Thursday, August 14, 2008

How to say goodbye

I have a very dear family friend who is very sick and we have to say goodbye to her in the next few weeks.

All our extended family is in England, so my friend is like a surrogate sister to me. I want to be strong for her and give her as much physical, emotional and spiritual support as I can. I also need to be able to support my own family, especially my two teenagers who have never faced a situation like this before.

How to say goodbye
So, how do you do it?

I don't want to make a sad situation worse by weeping and wailing all over the place. I see the next few weeks as a time when we can celebrate all the wonderful times we have had together. I would like to do or say something special but just don't know where to start. I don't know how to 'be' with her.

I know this is a sad thing to discuss but if you have any advice, or if you'd like to share your own experiences I would love to hear from you.

Image: 'The sunsets are free' kevindooley


Agatha said...

I think that Adrian has some wise thoughts on this:

I'm sorry to hear about your friend. I think the most important thing to do is listen & not be afraid to talk with her about her death. When a dear friend of mine was in her last weeks we painted together, made video diaries, talked & looked at photographs. We did some funeral planning that was pretty hilarious to be honest. We also had a few really good gut wrenching crys together.

It's so hard, isn't it?

Sarah Stewart said...

Thanks for that, Agatha. I was thinking pretty much the same I thought I'd make up a video show with photos I have, and then it can be a present to her family when she is gone. I also thought I'd ask her about the funeral, to see if there were any arrangements she wanted help with. I guess the answer to my questions is to ask her what she wants from us?

Anonymous said...

Having done a lot of work in hospice care long, long ago...
Sometimes being able to say 'I don't know what to say' and just being there, saying nothing at all is the best thing you can do.
Crying is okay. Plonk a box of tissues down and let her know... today I need to cry. Trust me, she knows. Sadly all my books are at home with my parents. I'll try to call home later, my father loves a few of them to shreds.
My father is dying (granted he was given six months a little over ten years ago. I am actually scared that I won't have any tears left by the time it happens.
She is a blessed woman to have such a good friend!
You have my e-mail? We can 'talk' more if you want.

Sarah Stewart said...

Thank you, hbacmama

Agatha: just looked at the blog you recommended which got me crying all over again. But he has written a wonderful post about the last weeks of life which are helpful to see what might be going through my friend's mind.

Blogger In Middle-earth said...

Kia ora Sarah.

I'm sad to learn about your friend. It is difficult and especially for you. Put yourself in your friend's shoes - how would you like your friend to behave/say/do if you were in that situation?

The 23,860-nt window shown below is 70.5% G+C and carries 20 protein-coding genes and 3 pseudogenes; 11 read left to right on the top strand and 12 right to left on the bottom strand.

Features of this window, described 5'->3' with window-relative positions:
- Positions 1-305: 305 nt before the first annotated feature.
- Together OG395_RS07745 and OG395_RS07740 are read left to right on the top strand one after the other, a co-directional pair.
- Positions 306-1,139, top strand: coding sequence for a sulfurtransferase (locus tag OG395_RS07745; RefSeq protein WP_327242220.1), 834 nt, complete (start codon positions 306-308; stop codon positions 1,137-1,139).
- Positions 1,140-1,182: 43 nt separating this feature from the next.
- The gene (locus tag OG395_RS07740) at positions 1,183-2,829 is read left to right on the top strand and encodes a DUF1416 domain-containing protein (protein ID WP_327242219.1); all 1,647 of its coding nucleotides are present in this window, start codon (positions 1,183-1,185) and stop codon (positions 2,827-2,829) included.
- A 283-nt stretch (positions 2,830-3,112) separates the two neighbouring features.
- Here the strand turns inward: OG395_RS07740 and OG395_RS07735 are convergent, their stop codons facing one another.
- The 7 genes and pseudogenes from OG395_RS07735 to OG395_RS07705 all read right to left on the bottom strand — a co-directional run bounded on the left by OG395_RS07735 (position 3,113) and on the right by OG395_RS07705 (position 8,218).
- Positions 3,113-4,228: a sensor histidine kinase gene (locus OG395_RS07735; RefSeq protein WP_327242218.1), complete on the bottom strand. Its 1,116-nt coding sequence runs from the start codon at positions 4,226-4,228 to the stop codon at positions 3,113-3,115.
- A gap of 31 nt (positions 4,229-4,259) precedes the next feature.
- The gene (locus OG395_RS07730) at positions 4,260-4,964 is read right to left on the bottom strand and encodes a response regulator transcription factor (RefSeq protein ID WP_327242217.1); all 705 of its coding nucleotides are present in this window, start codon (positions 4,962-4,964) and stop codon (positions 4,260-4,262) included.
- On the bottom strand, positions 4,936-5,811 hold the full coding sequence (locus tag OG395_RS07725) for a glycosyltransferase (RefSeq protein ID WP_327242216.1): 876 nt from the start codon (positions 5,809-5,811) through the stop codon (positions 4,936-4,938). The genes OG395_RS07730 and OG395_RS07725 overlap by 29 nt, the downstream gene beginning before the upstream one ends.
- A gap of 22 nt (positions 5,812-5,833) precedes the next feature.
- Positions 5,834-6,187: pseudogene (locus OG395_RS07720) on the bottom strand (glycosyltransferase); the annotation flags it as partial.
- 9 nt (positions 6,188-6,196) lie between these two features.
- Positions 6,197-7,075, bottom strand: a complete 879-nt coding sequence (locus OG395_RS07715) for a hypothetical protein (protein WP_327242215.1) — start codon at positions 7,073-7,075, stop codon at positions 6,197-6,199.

For me, I'd just like my friend(s)/family to be there - to do all the things they always did in sharing life with me. It is hard for you to ignore the situation but I think that you can do this through love and caring for your friend.

Share your life with your friend, your problems (not too heavy) and your laughter. Ask for their opinion over things even if you don't need it. Make your friend feel wanted.

Let's face it, when a person steps through the boarding door to a plane to leave the country you know exactly when they are about to leave and you say goodbye then. But it is all the time you've spent with them before the departure that's most cherished, not the tears at parting.

You probably won't know exactly when your friend will leave, so do as you do in the airport waiting room and in the days leading up to departure. Make your friend feel part of your circle.

Ngā mihi nui
from Middle-earth

Sarah Stewart said...

Wonderful advice, Ken. THank you.

Café Chick said...

Sarah, what a wonderful way to look at spending the last weeks with your friend: celebrating all the wonderful times you have had together. Most do not get that opportunity, and 'celebrations' of sort occur, for the most part, after a loved one has died and when they are not there to be part of the celebrations themselves.

I don't think you'll find a 'right' or 'wrong' way to spend these next few weeks, but whatever you do will bound to be appreciated and cherished by your friend in her last days, as well as by yourself in the future as you remember this time.

Kia kaha.

Sarah Stewart said...

Bless you, Cafe Chick, for those very wise words - being honest and meeting my friend's needs has got to be the way to go.

Anonymous said...

sarah - it's "being with" - you are midwife - you know how to do it.
You have your friends to support you outside the moments of being with your friend.

Sarah Stewart said...

I have wonderful friends like you, Rae, and no doubt will be leaning heavily on them (and you) as time goes by.